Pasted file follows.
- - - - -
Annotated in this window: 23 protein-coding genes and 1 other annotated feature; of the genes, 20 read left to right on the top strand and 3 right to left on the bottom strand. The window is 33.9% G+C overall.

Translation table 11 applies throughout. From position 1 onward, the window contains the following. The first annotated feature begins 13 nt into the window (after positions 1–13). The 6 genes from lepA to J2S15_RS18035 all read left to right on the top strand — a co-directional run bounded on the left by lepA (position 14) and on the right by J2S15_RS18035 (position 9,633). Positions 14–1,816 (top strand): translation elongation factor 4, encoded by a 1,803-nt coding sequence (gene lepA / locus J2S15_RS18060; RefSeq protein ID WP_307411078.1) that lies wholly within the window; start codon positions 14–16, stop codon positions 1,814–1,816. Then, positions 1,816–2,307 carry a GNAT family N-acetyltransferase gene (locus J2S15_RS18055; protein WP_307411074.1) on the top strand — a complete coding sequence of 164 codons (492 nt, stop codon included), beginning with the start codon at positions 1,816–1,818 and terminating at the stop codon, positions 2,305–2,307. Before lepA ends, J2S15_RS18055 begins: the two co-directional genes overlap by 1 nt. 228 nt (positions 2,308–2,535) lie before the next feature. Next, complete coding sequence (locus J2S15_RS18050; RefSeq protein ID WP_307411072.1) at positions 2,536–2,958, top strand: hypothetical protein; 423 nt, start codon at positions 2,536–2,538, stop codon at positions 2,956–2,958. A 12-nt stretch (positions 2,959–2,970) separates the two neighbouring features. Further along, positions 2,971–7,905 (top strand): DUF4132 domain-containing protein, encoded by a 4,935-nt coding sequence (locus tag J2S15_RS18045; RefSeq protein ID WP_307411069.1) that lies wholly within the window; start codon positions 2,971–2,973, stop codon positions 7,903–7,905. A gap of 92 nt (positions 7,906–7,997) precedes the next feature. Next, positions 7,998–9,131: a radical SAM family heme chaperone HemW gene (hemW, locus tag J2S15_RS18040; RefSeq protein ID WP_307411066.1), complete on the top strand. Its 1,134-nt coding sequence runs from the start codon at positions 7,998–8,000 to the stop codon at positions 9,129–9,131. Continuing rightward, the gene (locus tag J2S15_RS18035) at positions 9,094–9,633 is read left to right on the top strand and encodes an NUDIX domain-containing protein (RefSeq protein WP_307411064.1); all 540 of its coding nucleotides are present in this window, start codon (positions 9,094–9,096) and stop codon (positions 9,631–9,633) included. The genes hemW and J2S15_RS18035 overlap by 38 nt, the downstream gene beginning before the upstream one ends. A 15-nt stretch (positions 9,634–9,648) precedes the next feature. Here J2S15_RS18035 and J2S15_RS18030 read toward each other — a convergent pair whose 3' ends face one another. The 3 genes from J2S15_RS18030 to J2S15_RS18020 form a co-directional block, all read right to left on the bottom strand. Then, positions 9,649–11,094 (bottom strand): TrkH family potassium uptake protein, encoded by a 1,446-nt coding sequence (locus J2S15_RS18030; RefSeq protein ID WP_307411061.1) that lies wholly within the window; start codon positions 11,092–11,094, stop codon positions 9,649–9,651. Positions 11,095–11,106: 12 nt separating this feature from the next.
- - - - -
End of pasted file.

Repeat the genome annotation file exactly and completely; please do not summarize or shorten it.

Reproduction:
Annotated in this window: 23 protein-coding genes and 1 other annotated feature; of the genes, 20 read left to right on the top strand and 3 right to left on the bottom strand. The window is 33.9% G+C overall.

Translation table 11 applies throughout. From position 1 onward, the window contains the following. The first annotated feature begins 13 nt into the window (after positions 1–13). The 6 genes from lepA to J2S15_RS18035 all read left to right on the top strand — a co-directional run bounded on the left by lepA (position 14) and on the right by J2S15_RS18035 (position 9,633). Positions 14–1,816 (top strand): translation elongation factor 4, encoded by a 1,803-nt coding sequence (gene lepA / locus J2S15_RS18060; RefSeq protein ID WP_307411078.1) that lies wholly within the window; start codon positions 14–16, stop codon positions 1,814–1,816. Then, positions 1,816–2,307 carry a GNAT family N-acetyltransferase gene (locus J2S15_RS18055; protein WP_307411074.1) on the top strand — a complete coding sequence of 164 codons (492 nt, stop codon included), beginning with the start codon at positions 1,816–1,818 and terminating at the stop codon, positions 2,305–2,307. Before lepA ends, J2S15_RS18055 begins: the two co-directional genes overlap by 1 nt. 228 nt (positions 2,308–2,535) lie before the next feature. Next, complete coding sequence (locus J2S15_RS18050; RefSeq protein ID WP_307411072.1) at positions 2,536–2,958, top strand: hypothetical protein; 423 nt, start codon at positions 2,536–2,538, stop codon at positions 2,956–2,958. A 12-nt stretch (positions 2,959–2,970) separates the two neighbouring features. Further along, positions 2,971–7,905 (top strand): DUF4132 domain-containing protein, encoded by a 4,935-nt coding sequence (locus tag J2S15_RS18045; RefSeq protein ID WP_307411069.1) that lies wholly within the window; start codon positions 2,971–2,973, stop codon positions 7,903–7,905. A gap of 92 nt (positions 7,906–7,997) precedes the next feature. Next, positions 7,998–9,131: a radical SAM family heme chaperone HemW gene (hemW, locus tag J2S15_RS18040; RefSeq protein ID WP_307411066.1), complete on the top strand. Its 1,134-nt coding sequence runs from the start codon at positions 7,998–8,000 to the stop codon at positions 9,129–9,131. Continuing rightward, the gene (locus tag J2S15_RS18035) at positions 9,094–9,633 is read left to right on the top strand and encodes an NUDIX domain-containing protein (RefSeq protein WP_307411064.1); all 540 of its coding nucleotides are present in this window, start codon (positions 9,094–9,096) and stop codon (positions 9,631–9,633) included. The genes hemW and J2S15_RS18035 overlap by 38 nt, the downstream gene beginning before the upstream one ends. A 15-nt stretch (positions 9,634–9,648) precedes the next feature. Here J2S15_RS18035 and J2S15_RS18030 read toward each other — a convergent pair whose 3' ends face one another. The 3 genes from J2S15_RS18030 to J2S15_RS18020 form a co-directional block, all read right to left on the bottom strand. Then, positions 9,649–11,094 (bottom strand): TrkH family potassium uptake protein, encoded by a 1,446-nt coding sequence (locus J2S15_RS18030; RefSeq protein ID WP_307411061.1) that lies wholly within the window; start codon positions 11,092–11,094, stop codon positions 9,649–9,651. Positions 11,095–11,106: 12 nt separating this feature from the next.